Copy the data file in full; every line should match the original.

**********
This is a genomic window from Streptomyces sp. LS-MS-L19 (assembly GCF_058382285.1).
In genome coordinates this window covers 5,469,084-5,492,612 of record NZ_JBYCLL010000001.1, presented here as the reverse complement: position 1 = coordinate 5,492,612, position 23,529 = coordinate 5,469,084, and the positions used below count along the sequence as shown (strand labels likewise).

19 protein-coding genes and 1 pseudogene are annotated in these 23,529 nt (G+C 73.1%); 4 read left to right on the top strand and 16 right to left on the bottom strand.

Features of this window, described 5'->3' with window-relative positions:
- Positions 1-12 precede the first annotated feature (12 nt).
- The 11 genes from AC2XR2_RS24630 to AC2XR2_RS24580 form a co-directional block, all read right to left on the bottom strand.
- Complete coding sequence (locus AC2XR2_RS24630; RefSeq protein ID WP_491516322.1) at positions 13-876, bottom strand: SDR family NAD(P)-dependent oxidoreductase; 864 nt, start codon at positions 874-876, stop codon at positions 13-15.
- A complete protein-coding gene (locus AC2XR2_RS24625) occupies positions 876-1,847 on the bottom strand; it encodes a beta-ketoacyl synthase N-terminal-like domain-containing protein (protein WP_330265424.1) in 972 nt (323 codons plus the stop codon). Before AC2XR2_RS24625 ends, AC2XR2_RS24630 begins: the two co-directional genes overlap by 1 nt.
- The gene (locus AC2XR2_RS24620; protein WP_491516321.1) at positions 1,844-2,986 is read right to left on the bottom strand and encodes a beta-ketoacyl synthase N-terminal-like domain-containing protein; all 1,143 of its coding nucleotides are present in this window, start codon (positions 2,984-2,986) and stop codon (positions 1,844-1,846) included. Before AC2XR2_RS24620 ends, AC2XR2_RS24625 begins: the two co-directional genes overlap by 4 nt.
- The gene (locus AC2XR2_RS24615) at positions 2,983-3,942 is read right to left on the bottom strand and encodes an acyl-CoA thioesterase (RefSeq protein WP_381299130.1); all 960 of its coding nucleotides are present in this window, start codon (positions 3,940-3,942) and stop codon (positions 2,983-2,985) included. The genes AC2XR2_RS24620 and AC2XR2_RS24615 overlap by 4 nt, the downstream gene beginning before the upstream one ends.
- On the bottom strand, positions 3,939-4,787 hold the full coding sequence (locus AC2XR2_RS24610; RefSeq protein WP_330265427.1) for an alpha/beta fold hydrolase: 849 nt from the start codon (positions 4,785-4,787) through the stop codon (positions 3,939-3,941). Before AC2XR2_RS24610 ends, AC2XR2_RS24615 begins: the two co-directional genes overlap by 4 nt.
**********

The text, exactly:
This is a genomic window from Streptomyces sp. LS-MS-L19 (assembly GCF_058382285.1).
In genome coordinates this window covers 5,469,084-5,492,612 of record NZ_JBYCLL010000001.1, presented here as the reverse complement: position 1 = coordinate 5,492,612, position 23,529 = coordinate 5,469,084, and the positions used below count along the sequence as shown (strand labels likewise).

19 protein-coding genes and 1 pseudogene are annotated in these 23,529 nt (G+C 73.1%); 4 read left to right on the top strand and 16 right to left on the bottom strand.

Features of this window, described 5'->3' with window-relative positions:
- Positions 1-12 precede the first annotated feature (12 nt).
- The 11 genes from AC2XR2_RS24630 to AC2XR2_RS24580 form a co-directional block, all read right to left on the bottom strand.
- Complete coding sequence (locus AC2XR2_RS24630; RefSeq protein ID WP_491516322.1) at positions 13-876, bottom strand: SDR family NAD(P)-dependent oxidoreductase; 864 nt, start codon at positions 874-876, stop codon at positions 13-15.
- A complete protein-coding gene (locus AC2XR2_RS24625) occupies positions 876-1,847 on the bottom strand; it encodes a beta-ketoacyl synthase N-terminal-like domain-containing protein (protein WP_330265424.1) in 972 nt (323 codons plus the stop codon). Before AC2XR2_RS24625 ends, AC2XR2_RS24630 begins: the two co-directional genes overlap by 1 nt.
- The gene (locus AC2XR2_RS24620; protein WP_491516321.1) at positions 1,844-2,986 is read right to left on the bottom strand and encodes a beta-ketoacyl synthase N-terminal-like domain-containing protein; all 1,143 of its coding nucleotides are present in this window, start codon (positions 2,984-2,986) and stop codon (positions 1,844-1,846) included. Before AC2XR2_RS24620 ends, AC2XR2_RS24625 begins: the two co-directional genes overlap by 4 nt.
- The gene (locus AC2XR2_RS24615) at positions 2,983-3,942 is read right to left on the bottom strand and encodes an acyl-CoA thioesterase (RefSeq protein WP_381299130.1); all 960 of its coding nucleotides are present in this window, start codon (positions 3,940-3,942) and stop codon (positions 2,983-2,985) included. The genes AC2XR2_RS24620 and AC2XR2_RS24615 overlap by 4 nt, the downstream gene beginning before the upstream one ends.
- On the bottom strand, positions 3,939-4,787 hold the full coding sequence (locus AC2XR2_RS24610; RefSeq protein WP_330265427.1) for an alpha/beta fold hydrolase: 849 nt from the start codon (positions 4,785-4,787) through the stop codon (positions 3,939-3,941). Before AC2XR2_RS24610 ends, AC2XR2_RS24615 begins: the two co-directional genes overlap by 4 nt.